|Rebel Angels by Libba Bray
Publisher: Delacorte Books for Young Readers
Publish Date: December 26, 2006
My Source: Library
Ah, Christmas! Gemma Doyle is looking forward to a holiday from Spence Academy, spending time with her friends in the city, attending ritzy balls, and on a somber note, tending to her ailing father. As she prepares to ring in the New Year, 1896, a handsome young man, Lord Denby, has set his sights on Gemma, or so it seems. Yet amidst the distractions of London, Gemma’s visions intensify–visions of three girls dressed in white, to whom something horrific has happened, something only the realms can explain. . . .The lure is strong, and before long, Gemma, Felicity, and Ann are turning flowers into butterflies in the enchanted world of the realms that Gemma alone can bring them to. To the girls’ great joy, their beloved Pippa is there as well, eager to complete their circle of friendship. But all is not well in the realms–or out. The mysterious Kartik has reappeared, telling Gemma she must find the Temple and bind the magic, else great disaster will befall her. Gemma’s willing to do his intrusive bidding, despite the dangers it brings, for it means she will meet up with her mother’s greatest friend–and now her foe, Circe. Until Circe is destroyed, Gemma cannot live out her destiny. But finding Circe proves a most perilous task. -(summary from Goodreads.com)
My Thoughts: When I began the first book in this series, A Great and Terrible Beauty, I was not sure I was going to like it. It took me quite a few pages into the book before I was able to gain some interest, and even then, I still wasn’t sure if the book was for me. By the end of the book, however, I thought the plot was very interesting and I could not wait to grab the second one and see what was next for Gemma Doyle. With Rebel Angels, I was interested right away and my interest was held throughout the story. In fact, this is one case for me where the sequel proved better than the original story.
Still fairly new to Spence Academy after being raised in India, this will be Gemma’s first Christmas in London. The holiday season is filled with parties and teas and visits with friends, and even a budding courtship with the handsome Simon Middleton. It seems that Gemma has left the Realms and their magic behind for now…until the mysterious Kartik soon appears and tells Gemma that she will need to return to the Realms to find a hidden temple and bind loose magic to keep it from falling into the wrong hands and causing chaos in the world. So Gemma grabs her friends Ann and Felicity, and they head back into the Realms to search for the hidden temple before it is found by anyone else.
Rebel Angels flowed very well from A Great and Terrible Beauty. Any loose ends or questions that may have been left after the first book were tied up and answered with this one. I love the way all of the characters were again present in this book, with the addition of a few new ones. The plot had a lot of twists and turns, but it worked for me. I wish I was a little more certain of exactly what is going on with the elusive and mysterious Kartik. His role certainly added to the plot in this book, but also leaves a few questions unanswered for the next book.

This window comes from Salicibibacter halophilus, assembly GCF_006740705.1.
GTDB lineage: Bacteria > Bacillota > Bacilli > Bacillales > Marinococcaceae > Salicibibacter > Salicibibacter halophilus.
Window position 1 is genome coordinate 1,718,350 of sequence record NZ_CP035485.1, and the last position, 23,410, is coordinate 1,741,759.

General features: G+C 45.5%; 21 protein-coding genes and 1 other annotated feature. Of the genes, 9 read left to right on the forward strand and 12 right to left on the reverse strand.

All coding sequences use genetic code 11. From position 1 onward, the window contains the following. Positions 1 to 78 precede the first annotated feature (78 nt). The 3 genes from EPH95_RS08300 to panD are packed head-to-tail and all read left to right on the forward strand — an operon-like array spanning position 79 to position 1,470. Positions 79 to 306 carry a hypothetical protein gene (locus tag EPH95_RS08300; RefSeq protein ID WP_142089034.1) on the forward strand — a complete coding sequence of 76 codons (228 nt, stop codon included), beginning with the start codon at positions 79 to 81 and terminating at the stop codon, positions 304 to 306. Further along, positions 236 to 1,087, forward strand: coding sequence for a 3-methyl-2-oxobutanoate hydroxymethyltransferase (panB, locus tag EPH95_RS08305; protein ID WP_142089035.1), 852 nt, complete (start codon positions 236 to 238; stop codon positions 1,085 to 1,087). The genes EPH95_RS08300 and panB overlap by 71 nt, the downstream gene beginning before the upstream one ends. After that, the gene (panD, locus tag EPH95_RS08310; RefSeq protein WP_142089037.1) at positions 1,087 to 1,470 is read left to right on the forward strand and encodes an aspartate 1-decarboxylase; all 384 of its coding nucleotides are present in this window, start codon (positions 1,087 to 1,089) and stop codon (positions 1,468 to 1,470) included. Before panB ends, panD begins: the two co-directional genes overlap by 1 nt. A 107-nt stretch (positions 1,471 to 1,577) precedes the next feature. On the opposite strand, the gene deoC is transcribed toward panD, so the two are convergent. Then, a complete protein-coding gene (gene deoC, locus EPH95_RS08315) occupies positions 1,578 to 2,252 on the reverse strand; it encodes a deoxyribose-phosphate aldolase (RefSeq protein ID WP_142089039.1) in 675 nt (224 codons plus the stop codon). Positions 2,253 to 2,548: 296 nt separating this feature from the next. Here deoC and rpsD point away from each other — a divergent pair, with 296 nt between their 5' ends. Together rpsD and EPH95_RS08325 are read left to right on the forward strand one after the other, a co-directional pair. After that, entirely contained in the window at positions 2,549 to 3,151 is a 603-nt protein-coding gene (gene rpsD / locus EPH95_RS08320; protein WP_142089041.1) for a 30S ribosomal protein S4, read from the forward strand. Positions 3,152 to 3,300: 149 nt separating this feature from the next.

I loved how Ms. Bray used the language and imagery to paint the picture of the Victorian holiday in London, particularly with the description of the holiday party attire. It was charming, as well, to be able to learn a little bit more about Felicity’s life outside of Spence Academy and exactly how desperate Ann was for a life outside of the servitude for which she is predestined. I also appreciated how the author wrote about the Realms in a much broader sense in this novel. Ms. Bray had to write about a much larger area as Gemma, Ann, Felicity, and Pippa traveled a much larger distance through the Realms in search of the temple. It is hard to decide if the description of the landscape or of the creatures inhabiting the Realms was more interesting; all in all, I enjoyed the Realms much more in this book than I did in the first book. I love the way Ms. Bray left a large area of land unexplored for the final book in this series.
Despite being fairly dark, I think Rebel Angels is a beautiful book (with a stunning cover). Where I was not certain if I would like A Great and Terrible Beauty when I began it, I was certain I would love Rebel Angels from the first page. I have high hopes that I will love the conclusion of the trilogy when I read it as well. I recommend this book adults and young adults that love Victorian novels and fantasy stories with intricate plots. It is really well-written and quite lovely.